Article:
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Low tax rate gave us all we have - Bono





U2 frontman Bono has claimed that Ireland's controversial low corporate tax rates have "brought our country the only prosperity we've known".

"We are a tiny little country, we don't have scale, and our version of scale is to be innovative and to be clever, and tax competitiveness has brought our country the only prosperity we've known," Bono said.

"That's how we got these companies here...we don't have natural resources, we have to be able to attract people."

The band have come in for criticism over the years for moving their business abroad to reduce their tax bill.

Ireland's low corporate tax rate, combined with the 'Double Irish' loophole, allows corporate giants such as Apple, Google and Facebook to avoid billions in taxes.

The 'Double Irish' loophole allows US companies to reduce their effective tax bill well below Ireland's generous 12.5pc.

The loophole lets these companies pay well below this rate by shifting the majority of the taxable income from an operating company in Ireland to another Irish-registered firm located in an offshore tax haven, such as Bermuda.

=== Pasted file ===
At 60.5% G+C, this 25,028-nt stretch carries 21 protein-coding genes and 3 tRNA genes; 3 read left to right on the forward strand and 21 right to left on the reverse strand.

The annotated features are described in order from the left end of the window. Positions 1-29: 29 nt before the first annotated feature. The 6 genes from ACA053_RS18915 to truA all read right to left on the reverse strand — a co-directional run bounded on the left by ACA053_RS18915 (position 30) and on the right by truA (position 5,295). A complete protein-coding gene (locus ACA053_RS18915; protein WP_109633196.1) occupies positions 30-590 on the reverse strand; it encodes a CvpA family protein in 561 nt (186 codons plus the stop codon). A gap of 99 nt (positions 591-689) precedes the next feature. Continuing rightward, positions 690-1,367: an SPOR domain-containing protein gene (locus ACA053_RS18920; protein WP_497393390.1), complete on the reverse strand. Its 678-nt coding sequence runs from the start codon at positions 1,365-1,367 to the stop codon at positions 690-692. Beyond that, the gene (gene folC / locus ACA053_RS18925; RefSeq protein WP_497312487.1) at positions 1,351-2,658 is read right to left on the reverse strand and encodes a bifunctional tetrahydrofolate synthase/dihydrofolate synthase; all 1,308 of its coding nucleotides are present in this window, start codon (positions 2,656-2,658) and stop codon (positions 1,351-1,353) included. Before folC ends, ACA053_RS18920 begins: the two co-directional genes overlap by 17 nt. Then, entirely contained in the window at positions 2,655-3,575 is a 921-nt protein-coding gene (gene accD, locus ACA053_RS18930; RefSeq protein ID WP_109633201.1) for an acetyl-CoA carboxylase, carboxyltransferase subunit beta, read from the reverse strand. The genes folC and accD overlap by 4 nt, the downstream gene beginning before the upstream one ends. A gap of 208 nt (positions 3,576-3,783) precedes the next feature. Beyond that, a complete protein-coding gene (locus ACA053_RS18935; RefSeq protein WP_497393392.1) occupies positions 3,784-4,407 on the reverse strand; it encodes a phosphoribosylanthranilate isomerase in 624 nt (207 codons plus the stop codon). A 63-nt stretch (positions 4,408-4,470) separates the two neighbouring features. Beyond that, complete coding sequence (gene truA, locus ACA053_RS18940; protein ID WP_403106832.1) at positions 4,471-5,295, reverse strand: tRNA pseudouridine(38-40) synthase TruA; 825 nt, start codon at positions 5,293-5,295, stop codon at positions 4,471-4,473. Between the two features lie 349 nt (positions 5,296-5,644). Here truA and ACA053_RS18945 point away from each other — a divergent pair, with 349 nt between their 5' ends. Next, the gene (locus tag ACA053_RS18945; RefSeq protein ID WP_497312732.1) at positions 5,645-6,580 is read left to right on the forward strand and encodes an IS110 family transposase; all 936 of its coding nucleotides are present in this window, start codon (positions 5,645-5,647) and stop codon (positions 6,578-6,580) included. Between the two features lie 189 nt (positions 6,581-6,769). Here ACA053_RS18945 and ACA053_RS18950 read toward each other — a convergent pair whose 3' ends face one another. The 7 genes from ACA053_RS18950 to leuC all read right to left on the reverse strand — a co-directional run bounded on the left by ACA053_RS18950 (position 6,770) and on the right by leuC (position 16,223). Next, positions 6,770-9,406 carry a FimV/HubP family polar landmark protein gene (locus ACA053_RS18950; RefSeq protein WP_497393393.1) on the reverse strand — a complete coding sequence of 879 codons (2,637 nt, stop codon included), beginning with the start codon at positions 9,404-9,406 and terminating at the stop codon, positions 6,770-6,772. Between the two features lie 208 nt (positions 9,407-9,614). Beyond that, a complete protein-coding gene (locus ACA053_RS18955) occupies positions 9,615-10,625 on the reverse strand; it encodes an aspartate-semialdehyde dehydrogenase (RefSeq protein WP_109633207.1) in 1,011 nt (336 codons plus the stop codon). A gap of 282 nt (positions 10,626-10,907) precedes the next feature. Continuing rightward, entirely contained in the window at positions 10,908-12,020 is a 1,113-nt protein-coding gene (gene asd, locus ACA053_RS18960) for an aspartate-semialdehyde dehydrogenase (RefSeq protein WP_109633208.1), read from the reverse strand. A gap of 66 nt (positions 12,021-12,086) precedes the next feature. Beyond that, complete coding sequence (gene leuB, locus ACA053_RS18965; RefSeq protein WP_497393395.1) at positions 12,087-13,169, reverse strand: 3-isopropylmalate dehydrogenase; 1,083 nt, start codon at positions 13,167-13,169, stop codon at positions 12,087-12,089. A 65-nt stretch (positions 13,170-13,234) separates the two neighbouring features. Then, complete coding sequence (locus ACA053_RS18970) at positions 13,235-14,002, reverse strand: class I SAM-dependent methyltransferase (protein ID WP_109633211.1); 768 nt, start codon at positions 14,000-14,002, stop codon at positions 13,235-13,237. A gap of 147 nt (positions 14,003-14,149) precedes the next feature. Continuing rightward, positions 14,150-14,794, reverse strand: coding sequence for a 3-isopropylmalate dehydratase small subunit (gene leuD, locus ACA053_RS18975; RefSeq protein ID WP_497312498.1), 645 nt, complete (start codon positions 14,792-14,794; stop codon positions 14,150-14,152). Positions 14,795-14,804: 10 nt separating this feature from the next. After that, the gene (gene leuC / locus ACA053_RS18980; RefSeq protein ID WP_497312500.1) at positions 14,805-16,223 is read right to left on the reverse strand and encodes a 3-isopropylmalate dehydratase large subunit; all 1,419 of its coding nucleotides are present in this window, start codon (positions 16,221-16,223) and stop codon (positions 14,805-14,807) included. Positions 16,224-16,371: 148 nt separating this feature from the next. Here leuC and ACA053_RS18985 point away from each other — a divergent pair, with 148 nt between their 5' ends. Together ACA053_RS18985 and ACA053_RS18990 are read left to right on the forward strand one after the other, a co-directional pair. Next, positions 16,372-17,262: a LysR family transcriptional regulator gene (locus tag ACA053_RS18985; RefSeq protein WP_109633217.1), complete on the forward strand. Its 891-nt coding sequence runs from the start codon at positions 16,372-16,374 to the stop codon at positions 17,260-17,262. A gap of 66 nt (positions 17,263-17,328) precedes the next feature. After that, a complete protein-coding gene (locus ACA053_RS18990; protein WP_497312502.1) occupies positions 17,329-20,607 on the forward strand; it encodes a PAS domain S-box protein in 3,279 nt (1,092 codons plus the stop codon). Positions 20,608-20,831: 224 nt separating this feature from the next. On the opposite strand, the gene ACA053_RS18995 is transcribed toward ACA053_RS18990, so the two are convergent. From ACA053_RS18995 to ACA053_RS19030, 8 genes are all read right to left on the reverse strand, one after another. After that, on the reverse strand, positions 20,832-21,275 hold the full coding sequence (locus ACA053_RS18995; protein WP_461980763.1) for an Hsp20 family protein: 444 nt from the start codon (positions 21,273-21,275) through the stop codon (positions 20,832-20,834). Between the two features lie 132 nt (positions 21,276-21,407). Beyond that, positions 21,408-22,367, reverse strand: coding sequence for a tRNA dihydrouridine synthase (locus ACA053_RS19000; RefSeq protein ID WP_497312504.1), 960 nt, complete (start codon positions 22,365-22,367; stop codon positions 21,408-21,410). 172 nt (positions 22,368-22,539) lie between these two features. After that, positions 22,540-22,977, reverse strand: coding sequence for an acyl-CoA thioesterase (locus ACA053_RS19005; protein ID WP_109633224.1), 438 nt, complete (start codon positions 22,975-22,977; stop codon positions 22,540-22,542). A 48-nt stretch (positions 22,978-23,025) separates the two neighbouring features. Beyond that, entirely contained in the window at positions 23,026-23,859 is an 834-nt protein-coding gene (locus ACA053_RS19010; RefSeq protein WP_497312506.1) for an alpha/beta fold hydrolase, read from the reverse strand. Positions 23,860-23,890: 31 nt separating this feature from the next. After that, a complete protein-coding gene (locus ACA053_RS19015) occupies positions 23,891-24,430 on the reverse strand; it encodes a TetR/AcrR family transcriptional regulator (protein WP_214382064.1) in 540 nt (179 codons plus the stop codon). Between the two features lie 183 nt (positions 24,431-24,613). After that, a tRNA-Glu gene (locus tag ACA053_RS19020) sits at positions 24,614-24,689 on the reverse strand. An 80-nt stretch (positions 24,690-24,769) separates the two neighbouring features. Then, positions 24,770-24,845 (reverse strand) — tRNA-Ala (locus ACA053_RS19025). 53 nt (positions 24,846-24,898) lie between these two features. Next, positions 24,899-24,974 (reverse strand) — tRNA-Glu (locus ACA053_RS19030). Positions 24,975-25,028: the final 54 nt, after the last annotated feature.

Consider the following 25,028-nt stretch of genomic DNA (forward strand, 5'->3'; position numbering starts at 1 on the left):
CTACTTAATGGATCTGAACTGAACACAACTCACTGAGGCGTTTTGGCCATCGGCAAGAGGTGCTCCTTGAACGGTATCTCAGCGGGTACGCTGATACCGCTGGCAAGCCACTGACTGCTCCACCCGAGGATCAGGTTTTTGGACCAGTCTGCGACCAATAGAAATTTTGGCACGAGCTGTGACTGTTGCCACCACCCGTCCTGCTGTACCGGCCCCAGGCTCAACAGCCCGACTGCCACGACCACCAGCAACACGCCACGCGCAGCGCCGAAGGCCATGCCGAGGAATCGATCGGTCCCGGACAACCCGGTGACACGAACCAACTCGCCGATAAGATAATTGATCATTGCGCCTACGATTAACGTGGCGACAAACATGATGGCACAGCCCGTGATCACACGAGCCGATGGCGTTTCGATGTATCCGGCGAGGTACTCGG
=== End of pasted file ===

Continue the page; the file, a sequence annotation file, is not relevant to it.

The European Union is currently putting pressure on Ireland to alter the loophole amid warnings it could be the subject of a full-scale investigation.

Bono described himself in the interview as being a "natural social democrat" and added that Ireland had benefited from "more hospitals and firemen and teachers because of [our tax] policies".

"As a person who's spent nearly 30 years fighting to get people out of poverty, it was somewhat humbling to realise that commerce played a bigger job than development," he said.

"I'd say that's my biggest transformation in 10 years: understanding the power of commerce to make or break lives, and that it cannot be given into as the dominating force in our lives."

U2 have been slammed for their own tax arrangements.

Eight years ago, U2 Ltd - the company that looks after the band's publishing royalties - was transferred from Dublin to the Netherlands to reduce its tax bill.


Speaking about U2's decision to move their company, The Edge said: "Was it totally fair? Probably not. The perception is a gross distortion. We do pay a lot of tax."

But he did say that protesters who challenged the band when they headlined Glastonbury in 2011 were right to do so.

The band also recently came under fire for teaming up with Apple to give away their new album for free.

"We got paid. And this is about a company (Apple) that's fighting for musicians to be paid," Bono said in response to criticisms about Songs of Innocence, release via iTunes.